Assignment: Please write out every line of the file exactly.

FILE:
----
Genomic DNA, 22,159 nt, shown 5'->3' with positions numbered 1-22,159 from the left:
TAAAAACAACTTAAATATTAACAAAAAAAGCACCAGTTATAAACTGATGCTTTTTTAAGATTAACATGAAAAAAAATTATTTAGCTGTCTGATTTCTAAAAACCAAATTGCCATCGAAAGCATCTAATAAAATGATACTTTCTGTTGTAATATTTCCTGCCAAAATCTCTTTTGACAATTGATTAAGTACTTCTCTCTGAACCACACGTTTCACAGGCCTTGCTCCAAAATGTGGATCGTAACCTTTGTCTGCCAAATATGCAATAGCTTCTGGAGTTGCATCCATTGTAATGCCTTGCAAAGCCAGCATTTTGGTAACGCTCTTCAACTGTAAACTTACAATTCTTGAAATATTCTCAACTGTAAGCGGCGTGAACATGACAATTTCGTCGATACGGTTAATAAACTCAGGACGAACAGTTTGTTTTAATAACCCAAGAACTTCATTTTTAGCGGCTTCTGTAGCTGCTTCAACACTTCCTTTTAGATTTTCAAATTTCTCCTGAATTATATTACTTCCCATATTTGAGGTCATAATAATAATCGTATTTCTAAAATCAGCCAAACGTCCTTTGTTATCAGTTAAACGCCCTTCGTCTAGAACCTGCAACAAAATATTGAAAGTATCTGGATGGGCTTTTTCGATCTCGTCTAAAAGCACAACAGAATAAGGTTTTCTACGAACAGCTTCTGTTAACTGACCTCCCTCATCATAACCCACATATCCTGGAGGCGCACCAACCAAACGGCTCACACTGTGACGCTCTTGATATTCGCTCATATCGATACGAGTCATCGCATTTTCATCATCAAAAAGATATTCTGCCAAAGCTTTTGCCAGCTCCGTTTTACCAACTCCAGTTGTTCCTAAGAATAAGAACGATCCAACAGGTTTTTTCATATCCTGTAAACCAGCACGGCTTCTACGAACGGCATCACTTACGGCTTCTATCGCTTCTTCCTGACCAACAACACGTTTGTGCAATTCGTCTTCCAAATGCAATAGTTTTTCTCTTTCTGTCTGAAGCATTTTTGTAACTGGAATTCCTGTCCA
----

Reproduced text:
Genomic DNA, 22,159 nt, shown 5'->3' with positions numbered 1-22,159 from the left:
TAAAAACAACTTAAATATTAACAAAAAAAGCACCAGTTATAAACTGATGCTTTTTTAAGATTAACATGAAAAAAAATTATTTAGCTGTCTGATTTCTAAAAACCAAATTGCCATCGAAAGCATCTAATAAAATGATACTTTCTGTTGTAATATTTCCTGCCAAAATCTCTTTTGACAATTGATTAAGTACTTCTCTCTGAACCACACGTTTCACAGGCCTTGCTCCAAAATGTGGATCGTAACCTTTGTCTGCCAAATATGCAATAGCTTCTGGAGTTGCATCCATTGTAATGCCTTGCAAAGCCAGCATTTTGGTAACGCTCTTCAACTGTAAACTTACAATTCTTGAAATATTCTCAACTGTAAGCGGCGTGAACATGACAATTTCGTCGATACGGTTAATAAACTCAGGACGAACAGTTTGTTTTAATAACCCAAGAACTTCATTTTTAGCGGCTTCTGTAGCTGCTTCAACACTTCCTTTTAGATTTTCAAATTTCTCCTGAATTATATTACTTCCCATATTTGAGGTCATAATAATAATCGTATTTCTAAAATCAGCCAAACGTCCTTTGTTATCAGTTAAACGCCCTTCGTCTAGAACCTGCAACAAAATATTGAAAGTATCTGGATGGGCTTTTTCGATCTCGTCTAAAAGCACAACAGAATAAGGTTTTCTACGAACAGCTTCTGTTAACTGACCTCCCTCATCATAACCCACATATCCTGGAGGCGCACCAACCAAACGGCTCACACTGTGACGCTCTTGATATTCGCTCATATCGATACGAGTCATCGCATTTTCATCATCAAAAAGATATTCTGCCAAAGCTTTTGCCAGCTCCGTTTTACCAACTCCAGTTGTTCCTAAGAATAAGAACGATCCAACAGGTTTTTTCATATCCTGTAAACCAGCACGGCTTCTACGAACGGCATCACTTACGGCTTCTATCGCTTCTTCCTGACCAACAACACGTTTGTGCAATTCGTCTTCCAAATGCAATAGTTTTTCTCTTTCTGTCTGAAGCATTTTTGTAACTGGAATTCCTGTCCA